Identity of person liable to file returns A New Yorker cartoon once published two dogs sitting in front of a computer with a symbol on the Internet; nobody knows rather they are a dog or any other creature. Tax administrators face a similar issue. Under clause (a) subsection 1 of section 114 of Income tax Ordinance 2001 has make it obligatory on every person and company regarding filing of the tax return,"?subject to this Ordinance, the following persons are required to furnish a return of income for a tax year, namely (a)Every company and any other person whose taxable income for the year exceeds the maximum amount that is not chargeable to tax under this Ordinance for the year;"
Similar type of tax provision is available in section 26 of Sale Tax Act 1990 has make it obligatory on every person and company regarding filing of the monthly tax return,"?Every registered person shall furnish not later than the due date a true and correct return in the prescribed form to a designated bank specified by the Board, indicating the purchases and the supplies made during a tax period, the tax due and paid and such other information, as may be prescribed"
Under section 26AA of Sale Tax Act 1990 has make it obligatory on every person and company regarding filing of the Retail tax return, "?Every person required to pay turnover tax shall furnish a true and correct return in the prescribed form to the Office of the Collector having jurisdiction indicating the value of supplies made in tax period, the tax paid and such other information as may be prescribed."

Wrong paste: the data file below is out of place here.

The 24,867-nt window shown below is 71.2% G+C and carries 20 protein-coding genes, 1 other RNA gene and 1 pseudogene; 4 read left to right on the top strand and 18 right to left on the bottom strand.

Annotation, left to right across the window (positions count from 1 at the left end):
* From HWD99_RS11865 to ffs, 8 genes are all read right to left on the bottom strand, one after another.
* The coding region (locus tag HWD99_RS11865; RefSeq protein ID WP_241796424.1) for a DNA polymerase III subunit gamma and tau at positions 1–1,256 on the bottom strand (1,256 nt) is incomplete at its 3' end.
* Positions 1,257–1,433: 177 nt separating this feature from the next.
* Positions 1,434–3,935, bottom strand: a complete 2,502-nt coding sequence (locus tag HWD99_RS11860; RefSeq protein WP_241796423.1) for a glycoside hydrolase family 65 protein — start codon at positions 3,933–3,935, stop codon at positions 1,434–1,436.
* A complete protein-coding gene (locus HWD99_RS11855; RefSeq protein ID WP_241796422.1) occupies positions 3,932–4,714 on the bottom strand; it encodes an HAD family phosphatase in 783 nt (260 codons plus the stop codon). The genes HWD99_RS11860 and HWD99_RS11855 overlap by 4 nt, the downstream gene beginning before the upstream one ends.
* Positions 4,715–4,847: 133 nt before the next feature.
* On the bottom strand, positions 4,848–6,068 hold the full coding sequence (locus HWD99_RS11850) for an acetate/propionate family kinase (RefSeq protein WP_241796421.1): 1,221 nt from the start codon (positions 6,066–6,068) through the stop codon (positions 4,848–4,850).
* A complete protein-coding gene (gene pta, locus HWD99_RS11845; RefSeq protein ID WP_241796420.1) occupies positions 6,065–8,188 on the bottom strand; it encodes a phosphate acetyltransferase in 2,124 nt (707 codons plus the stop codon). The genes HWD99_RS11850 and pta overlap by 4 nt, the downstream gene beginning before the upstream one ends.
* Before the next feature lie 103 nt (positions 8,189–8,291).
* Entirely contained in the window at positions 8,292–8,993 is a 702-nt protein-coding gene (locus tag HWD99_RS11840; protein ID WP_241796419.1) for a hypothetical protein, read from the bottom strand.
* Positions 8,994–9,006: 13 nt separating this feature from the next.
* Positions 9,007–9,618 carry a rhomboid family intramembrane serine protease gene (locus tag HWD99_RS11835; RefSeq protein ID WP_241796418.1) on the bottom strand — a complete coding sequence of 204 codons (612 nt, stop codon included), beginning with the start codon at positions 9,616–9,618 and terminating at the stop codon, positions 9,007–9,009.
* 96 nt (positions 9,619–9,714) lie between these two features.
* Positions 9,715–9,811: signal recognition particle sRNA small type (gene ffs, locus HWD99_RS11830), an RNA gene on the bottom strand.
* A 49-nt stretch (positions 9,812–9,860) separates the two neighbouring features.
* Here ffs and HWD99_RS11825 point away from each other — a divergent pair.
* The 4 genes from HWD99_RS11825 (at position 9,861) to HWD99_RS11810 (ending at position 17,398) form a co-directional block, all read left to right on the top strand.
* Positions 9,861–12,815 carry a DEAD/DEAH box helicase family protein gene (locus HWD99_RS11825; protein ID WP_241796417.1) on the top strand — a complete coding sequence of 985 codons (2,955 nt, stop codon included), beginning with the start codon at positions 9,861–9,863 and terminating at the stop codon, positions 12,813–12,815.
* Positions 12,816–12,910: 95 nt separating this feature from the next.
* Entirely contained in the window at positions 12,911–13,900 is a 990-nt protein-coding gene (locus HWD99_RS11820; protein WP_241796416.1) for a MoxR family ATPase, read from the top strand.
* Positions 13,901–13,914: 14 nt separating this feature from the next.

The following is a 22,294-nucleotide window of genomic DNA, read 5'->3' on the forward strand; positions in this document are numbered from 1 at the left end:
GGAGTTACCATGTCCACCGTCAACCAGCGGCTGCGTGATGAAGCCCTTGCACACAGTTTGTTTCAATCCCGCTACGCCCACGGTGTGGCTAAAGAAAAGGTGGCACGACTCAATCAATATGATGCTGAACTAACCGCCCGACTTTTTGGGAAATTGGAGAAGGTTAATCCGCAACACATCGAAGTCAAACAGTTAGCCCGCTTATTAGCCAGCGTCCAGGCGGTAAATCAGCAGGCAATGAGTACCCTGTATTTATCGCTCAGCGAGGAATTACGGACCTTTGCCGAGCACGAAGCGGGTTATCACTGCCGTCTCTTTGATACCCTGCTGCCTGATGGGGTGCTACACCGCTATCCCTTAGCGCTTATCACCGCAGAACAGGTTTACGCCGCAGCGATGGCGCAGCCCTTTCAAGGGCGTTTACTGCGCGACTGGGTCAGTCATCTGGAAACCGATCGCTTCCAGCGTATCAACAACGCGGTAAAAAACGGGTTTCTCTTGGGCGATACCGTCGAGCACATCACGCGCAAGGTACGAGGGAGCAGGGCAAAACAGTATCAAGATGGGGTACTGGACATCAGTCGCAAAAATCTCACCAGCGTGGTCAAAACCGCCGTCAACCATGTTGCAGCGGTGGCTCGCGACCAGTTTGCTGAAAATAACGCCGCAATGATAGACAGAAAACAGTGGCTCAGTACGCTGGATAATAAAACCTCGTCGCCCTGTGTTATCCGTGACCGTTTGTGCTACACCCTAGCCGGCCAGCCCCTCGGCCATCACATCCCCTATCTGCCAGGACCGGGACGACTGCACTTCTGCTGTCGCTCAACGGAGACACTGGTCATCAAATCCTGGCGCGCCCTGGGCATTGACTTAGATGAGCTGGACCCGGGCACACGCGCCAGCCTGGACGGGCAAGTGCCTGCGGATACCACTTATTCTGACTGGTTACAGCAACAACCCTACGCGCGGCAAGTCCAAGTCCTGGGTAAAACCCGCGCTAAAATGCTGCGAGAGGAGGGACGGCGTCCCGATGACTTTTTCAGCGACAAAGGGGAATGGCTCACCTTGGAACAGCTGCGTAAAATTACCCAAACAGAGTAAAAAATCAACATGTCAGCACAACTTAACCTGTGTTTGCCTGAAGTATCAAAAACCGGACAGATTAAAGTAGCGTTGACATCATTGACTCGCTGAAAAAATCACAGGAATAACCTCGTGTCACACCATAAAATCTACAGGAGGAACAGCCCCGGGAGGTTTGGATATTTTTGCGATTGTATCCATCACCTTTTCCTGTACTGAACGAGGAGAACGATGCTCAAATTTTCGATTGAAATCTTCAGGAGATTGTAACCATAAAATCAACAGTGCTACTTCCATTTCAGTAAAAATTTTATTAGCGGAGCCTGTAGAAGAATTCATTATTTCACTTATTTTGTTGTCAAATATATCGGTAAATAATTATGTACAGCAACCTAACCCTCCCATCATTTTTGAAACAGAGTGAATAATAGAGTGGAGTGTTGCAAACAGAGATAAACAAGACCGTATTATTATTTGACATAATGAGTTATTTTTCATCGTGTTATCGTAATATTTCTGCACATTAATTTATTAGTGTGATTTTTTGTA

Identification of the parties to a transaction is a necessary first step in determining what the tax liability is for the transaction and who is liable for any tax payable. In relation to e-commerce, special difficulties are encountered. Where any business transaction is done through an e-page, the tax authorities must be technological capable enough to link the website with the "real world" physical parties behind it. An e-page can easily conceal the true identity of the person benefiting from any business it does. On the Internet it is too easy to use a false identity and it is not currently feasible for tax authorities to independently verify a party's identity. This raises a number of legal issues because the identity of counterparty is important for numerous tax provisions . Similarly, unless tax administrations actively look for signs that existing businesses are involved in e-commerce the existence of a website and parties to transaction could remain undetected. Furthermore, websites can quite easily be set up offshore or offshore websites can "front" onshore business. It is imperative for CBR to encourage voluntary disclosure of websites used as part of the selling and, possibly, distribution functions of a business. As a modest first step, tax forms will need to be changed to ask about e-commerce and to get information about browsing address of e-page of any business selling on the internet.